Why supply chain professionals make great CEOs


The move to an operational role is a common segue for many CFOs seeking the top spot, Business Insider recently wrote. That’s not a coincidence: many companies seek out their CEOs from operational roles, such as supply chain management. A famous example, of course, is Tim Cook, CEO of Apple, who served as COO and head of Macintosh division before becoming CEO. However, Tim Cook is by far not the only case! Alan George Lafley, CEO of Procter & Gamble (P&G), took a commission with the U.S. Navy as a supply officer first, and Mary T. Barra, CEO of General Motors, is known for her strong operations and supply chain management background.

What makes supply chain expertise so valuable for the CEO? In fact, there are two fundamental reasons for the increasing presence of supply chain professionals in the C-suite and the voices saying companies need a Chief Supply Chain Officer (CSCO).

Supply chain excellence is the prerequisite for business success

The supply chain is the funnel through which consumers and businesses get all what they need – in the right quantities, at the right place, and in the right time. With the rise of the e‐commerce and the experience economy, the supply chain has become even more important.

Supply chain excellence is part of the DNA for successful companies like Apple and P&G. In today’s highly competitive environment success depends on understanding the interaction of money, markets and materials. Supply chain excellence pays: Microsoft, Axis Communications and Johnson Controls have demonstrated that well-coordinated work between supply chain and engineering during new product launches makes money. Apple and P&G are the benchmarks for supply chain excellence. In 2015 Gartner moved Apple and P&G into the new ‘masters’ category of the supply chain ranking – the category for those companies that have consistently had top five composite scores for at least seven out of the last 10 years.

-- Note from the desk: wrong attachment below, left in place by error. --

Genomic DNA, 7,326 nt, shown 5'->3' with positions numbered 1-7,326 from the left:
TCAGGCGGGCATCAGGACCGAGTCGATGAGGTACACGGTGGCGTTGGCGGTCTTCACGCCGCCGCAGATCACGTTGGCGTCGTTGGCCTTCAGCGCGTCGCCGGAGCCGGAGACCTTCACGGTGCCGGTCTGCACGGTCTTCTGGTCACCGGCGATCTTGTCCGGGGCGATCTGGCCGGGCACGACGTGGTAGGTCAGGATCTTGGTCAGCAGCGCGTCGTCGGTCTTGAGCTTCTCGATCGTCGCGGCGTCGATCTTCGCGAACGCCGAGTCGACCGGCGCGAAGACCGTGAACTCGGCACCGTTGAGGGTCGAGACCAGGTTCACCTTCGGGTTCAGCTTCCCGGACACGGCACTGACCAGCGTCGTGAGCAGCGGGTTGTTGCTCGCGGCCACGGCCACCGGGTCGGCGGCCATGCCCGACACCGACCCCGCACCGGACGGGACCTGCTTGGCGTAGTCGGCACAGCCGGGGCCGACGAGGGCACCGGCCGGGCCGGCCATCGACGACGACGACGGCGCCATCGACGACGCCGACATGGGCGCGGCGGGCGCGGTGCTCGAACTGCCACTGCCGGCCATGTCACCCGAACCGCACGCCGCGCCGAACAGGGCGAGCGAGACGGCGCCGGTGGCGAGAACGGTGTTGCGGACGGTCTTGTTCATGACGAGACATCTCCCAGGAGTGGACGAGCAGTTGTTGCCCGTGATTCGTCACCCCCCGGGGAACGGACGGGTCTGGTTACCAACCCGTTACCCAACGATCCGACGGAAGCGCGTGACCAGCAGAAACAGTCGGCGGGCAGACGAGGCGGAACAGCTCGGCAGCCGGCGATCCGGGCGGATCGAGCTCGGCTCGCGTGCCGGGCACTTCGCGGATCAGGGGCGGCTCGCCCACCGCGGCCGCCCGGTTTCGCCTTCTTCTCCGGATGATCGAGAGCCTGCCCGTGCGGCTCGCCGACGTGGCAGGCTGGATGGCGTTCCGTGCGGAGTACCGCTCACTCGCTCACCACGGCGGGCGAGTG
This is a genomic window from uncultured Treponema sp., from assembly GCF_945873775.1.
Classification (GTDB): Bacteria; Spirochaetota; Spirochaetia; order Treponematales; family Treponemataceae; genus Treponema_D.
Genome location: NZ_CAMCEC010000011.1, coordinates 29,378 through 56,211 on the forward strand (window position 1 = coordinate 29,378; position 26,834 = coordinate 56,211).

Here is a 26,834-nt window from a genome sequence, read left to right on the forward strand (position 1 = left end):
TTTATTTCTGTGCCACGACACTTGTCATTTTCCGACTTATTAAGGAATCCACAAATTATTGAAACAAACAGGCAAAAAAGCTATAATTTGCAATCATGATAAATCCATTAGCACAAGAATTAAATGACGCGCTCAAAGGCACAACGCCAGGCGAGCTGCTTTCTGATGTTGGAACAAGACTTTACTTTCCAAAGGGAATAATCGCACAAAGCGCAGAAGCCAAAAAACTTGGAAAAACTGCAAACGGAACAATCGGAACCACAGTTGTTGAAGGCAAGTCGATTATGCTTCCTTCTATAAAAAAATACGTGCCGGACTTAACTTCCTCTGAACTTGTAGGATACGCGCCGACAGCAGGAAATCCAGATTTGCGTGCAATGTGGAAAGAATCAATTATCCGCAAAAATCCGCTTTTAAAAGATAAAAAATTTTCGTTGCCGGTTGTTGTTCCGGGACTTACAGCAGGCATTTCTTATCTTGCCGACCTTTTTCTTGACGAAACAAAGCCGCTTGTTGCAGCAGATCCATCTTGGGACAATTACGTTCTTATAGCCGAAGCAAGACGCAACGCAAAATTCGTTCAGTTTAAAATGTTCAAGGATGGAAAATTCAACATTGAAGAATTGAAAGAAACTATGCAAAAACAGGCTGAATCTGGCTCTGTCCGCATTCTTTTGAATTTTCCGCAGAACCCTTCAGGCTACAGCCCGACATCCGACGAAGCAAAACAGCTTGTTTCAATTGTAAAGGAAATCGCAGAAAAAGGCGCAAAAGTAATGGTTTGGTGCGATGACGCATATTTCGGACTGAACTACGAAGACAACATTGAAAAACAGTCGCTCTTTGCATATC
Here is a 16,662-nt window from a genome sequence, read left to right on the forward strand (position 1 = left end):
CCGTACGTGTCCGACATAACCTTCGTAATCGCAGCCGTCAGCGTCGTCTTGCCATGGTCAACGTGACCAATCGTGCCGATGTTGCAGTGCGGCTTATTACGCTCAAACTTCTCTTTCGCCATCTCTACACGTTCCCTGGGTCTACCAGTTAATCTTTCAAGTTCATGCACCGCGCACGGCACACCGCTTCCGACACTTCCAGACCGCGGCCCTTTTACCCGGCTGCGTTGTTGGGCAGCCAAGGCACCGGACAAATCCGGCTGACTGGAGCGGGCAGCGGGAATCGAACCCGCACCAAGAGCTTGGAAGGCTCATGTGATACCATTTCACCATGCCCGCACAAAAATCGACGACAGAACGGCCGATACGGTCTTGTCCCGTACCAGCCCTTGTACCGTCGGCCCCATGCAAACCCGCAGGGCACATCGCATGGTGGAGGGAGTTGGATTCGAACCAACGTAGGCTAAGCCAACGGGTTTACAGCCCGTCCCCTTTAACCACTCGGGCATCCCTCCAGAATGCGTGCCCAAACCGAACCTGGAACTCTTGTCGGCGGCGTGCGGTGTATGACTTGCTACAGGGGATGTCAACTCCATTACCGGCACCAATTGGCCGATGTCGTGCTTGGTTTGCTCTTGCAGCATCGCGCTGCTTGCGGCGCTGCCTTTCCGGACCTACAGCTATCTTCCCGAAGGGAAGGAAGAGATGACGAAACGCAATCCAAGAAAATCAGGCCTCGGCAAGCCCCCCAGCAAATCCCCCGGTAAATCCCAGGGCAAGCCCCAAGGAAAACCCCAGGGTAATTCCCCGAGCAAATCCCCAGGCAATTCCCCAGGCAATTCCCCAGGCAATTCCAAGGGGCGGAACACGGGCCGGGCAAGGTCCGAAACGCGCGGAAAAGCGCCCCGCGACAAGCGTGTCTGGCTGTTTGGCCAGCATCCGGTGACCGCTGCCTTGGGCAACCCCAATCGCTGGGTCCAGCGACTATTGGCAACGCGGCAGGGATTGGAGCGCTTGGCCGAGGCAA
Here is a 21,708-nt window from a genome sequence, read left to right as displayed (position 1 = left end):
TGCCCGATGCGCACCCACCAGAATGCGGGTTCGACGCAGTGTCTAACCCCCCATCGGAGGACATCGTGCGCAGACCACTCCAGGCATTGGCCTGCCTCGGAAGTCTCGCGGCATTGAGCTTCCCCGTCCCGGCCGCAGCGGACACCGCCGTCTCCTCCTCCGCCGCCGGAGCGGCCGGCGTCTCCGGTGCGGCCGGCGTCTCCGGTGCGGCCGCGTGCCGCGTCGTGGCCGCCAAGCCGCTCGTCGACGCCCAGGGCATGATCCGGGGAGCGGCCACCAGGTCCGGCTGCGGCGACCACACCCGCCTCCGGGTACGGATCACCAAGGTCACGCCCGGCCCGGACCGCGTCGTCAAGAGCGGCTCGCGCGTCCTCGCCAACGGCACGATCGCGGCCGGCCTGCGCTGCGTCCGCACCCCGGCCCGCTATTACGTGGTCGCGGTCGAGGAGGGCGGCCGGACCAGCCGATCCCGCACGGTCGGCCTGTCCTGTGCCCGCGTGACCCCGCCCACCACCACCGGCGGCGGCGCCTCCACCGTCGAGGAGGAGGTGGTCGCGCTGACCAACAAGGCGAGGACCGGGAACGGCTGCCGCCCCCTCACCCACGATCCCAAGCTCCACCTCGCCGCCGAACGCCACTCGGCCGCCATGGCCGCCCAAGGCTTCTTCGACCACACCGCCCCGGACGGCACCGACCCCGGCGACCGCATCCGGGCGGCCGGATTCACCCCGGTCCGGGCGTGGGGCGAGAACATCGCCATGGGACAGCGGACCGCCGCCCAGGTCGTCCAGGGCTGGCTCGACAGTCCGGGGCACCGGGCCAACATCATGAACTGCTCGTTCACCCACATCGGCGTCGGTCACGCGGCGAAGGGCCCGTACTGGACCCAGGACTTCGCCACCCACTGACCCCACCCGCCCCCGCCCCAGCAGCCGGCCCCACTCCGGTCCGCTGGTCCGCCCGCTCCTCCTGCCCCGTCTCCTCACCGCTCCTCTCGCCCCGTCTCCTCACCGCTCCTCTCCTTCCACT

Conversely, supply chain disruptions can break a company

As the consequence of lean organisations and highly volatile markets the importance of good supply chain management becomes evident when natural disasters like the eruption of a volcano in Iceland, the tsunami in Japan and the flooding in Thailand risk to stop the production of vehicles or the supply of computer hard discs. The deep understanding of the supply chain does not only help to save cost and launch products successfully but also to avoid severe shocks. Threat lure as well in heavy fines and repercussions for example as the result of the failing to comply with the Dodd Frank Act, which demands to disclose whether products contain conflict minerals financing violence such as tin, tungsten, and tantalum from the Democratic Republic of the Congo.

In light of these two fundamental reasons and the many resulting advantages, opportunities and threats, shareholders and leadership understand the importance of supply chain excellence. The supply chain is central to business models and represents the ultimate source of competitive advantage. This explains why leading companies appoint supply chain professionals CEO. The latest example is Oliver Blume, so far responsible for production and logistics who took the top job at Porsche.

In light of the importance of the supply chain remains to ask whether there is enough available talent. The answer can be found in the Ernst & Young report “It’s Time to Think Differently About Procurement“, which outlines that 48 percent of Chief Procurement Officers (CPOs) see the biggest challenge in talent constraints. Another observation comes from Toy maker Mattel Inc. which says that there is a limited pool of people with the right supply chain skills. This shortage might even be exacerbated by the growing role of technology. But technology is often also the basis for new solutions. However, whether for example artificial intelligence can help to close the supply chain knowledge gap in the boardroom remains to be seen.

This blog was originally posted on the World Economic Forum Agenda.

Image: Gazprom Neft First Deputy CEO Vadim Yakovlev is silhouetted during an interview with Reuters in Moscow, Russia, August 17, 2015. REUTERS/Maxim Shemetov

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